Not everyone is born a star. For some celebrities, it takes years of hard work, small roles, and persistence to make it in show business.
This was the case for Jeremy Renner, who didn’t get his big break until “The Hurt Locker” in 2008 when he was 37 years old.
He went on to become Hawkeye in 2012’s $US1.5 billion hit “The Avengers” and is now a household name.
Yet, Renner isn’t the only late-bloomer when it comes to fame and success in Hollywood.
Jon Hamm, 42, spent years starring in minor roles while trying to become an A-list actor. According to his longtime girlfriend Jennifer Westfeldt, he almost gave it all up.
'He would just say, 'I'm going to hang it up, it's not going to work out,'' Westfeldt told The Huffington Post.
However, Hamm landed the 'Mad Men' role in 2007 even though he felt he was at 'the bottom of the list' and created one of the most interesting characters in the history of television.
For the first half of his life, Harrison Ford was a carpenter.
It wasn't until director George Lucas saw Ford doing some wood-working at a studio while having auditions for a space film he was shooting called 'Star Wars' that things changed.
The rest became history in a galaxy far, far away.
In the last three years, Jessica Chastain's career has shot into the stratosphere with award-winning performances in films like 'Zero Dark 30,' but early on she had trouble getting roles.
'Being a redhead and not having very conventionally modern looks, it was confusing for people and they didn't know exactly where to put me,' she told the Huffington Post about her early career struggles.
That changed when Chastain landed her breakout role in 2011's 'The Help.' Next, the 36-year-old will star in Christopher Nolan's 'Interstellar' alongside Matthew McConaughey.
The man who would go on to become Mr. Chow in the 'The Hangover' series could have been known as Dr. Chow.
Comedian Ken Jeong spent nearly 20 years trying to break into the business doing stand-up while also practicing medicine as a physician.
While Jeong had small roles in films like 'Knocked Up' (in which he played a doctor), it wasn't until 2009's 'The Hangover' that Jeong transitioned away from medicine and fully embraced the fame of celebrity.
Samuel L. Jackson has starred in hit movies such as 'A Time To Kill' and 'Snakes on a Plane.'
Jackson's role in the film became almost immediately iconic which led to Jackson starring in other popular films like 'The Avengers,' and the 'Star Wars' prequels leading to one of the coolest careers in Hollywood.
Joosten was a mother and psychiatric nurse for years, but after hearing her mother confess on her deathbed that she 'regretted not having pursued her dreams,' Joosten signed up for acting classes at age 42 in order to pursue her own.
After more than a decade, she eventually landed the role of loveable secretary Mrs. Landingham on 'The West Wing' at age 60.
Joosten went on to win an Emmy for 'Desperate Housewives' before her death in 2012.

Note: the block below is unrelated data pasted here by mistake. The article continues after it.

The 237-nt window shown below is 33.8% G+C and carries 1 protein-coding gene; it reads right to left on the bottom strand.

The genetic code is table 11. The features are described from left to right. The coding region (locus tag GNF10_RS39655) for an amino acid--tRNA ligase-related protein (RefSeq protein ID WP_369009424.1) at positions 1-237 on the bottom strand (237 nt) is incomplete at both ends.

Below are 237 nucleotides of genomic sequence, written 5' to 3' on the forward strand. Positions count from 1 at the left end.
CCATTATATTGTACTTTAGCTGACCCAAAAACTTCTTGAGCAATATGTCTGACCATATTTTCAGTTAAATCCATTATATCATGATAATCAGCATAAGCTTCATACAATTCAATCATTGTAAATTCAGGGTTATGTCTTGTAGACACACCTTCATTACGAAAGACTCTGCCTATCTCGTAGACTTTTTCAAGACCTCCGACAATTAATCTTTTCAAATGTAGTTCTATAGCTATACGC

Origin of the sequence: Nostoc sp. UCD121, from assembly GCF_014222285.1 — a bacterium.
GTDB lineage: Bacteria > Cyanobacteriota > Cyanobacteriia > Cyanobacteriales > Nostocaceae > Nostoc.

Before Ang Lee won awards for directing he could have won 'World's Greatest Dad' for being a stay-at-home dad.
After graduating from NYU film school with a Master of Fine Arts in Film Production, Lee stayed home 'cooking, picking up (the) kids from school, and doing housework' while his wife, a molecular biologist, went to work.
Lee nearly became a computer engineer after years of not being able to get into movie-making. With support from his wife to keep at it, Lee directed his first movie 'Pushing Hands' at 38.
Jane Lynch, 53, had been in Hollywood for decades taking small roles on TV and in films like 'The 40-Year-Old Virgin' and 'Role Models' but it wasn't until a role on a Fox show that she hit the big time.
In 2009, Lynch joined the cast of 'Glee' as the gym teacher everyone loves to hate, Sue Sylvester.
Lucille Ball was a pioneer for both female comedians and for comedy after creating one of the most beloved sitcoms of all time, 'I Love Lucy' in 1951.
However, she didn't become Lucy Ricardo until she was 40.
Before 'I Love Lucy,' Ball went from role to role in films. However, once television became a prominent medium she (along with her husband and co-star Desi Arnaz) tried to sell her vaudeville act to networks. That act became the prototype for 'I Love Lucy.'
'I Love Lucy' was a huge success, and would go on to help create the modern sitcom (the show was one of the first sitcoms in history to use the three camera filming format which is standard in sitcoms today) while also making Ball a star.
That changed in 1988 when the morning show Philbin was working on became the nationally syndicated 'Live with Regis and Kathie Lee.' After almost 20 years of working on TV, Philbin's chemistry with Kathie Lee made the show a success and gave him national exposure.
At 57, it was the first time the name Regis was in the nation's lexicon. He's been a part of pop culture ever since, most notably for hosting game show 'Who Wants To Be A Millionaire?'
Rickman was a trained actor who pursued a career in show business for years, but it wasn't until producer Joel Silver saw the actor in a stage play version of 'Les Liaisons Dangereuses' that his career took off.
Those were the stars who didn't get their big breaks until later in life. Now, see who changed their name ...
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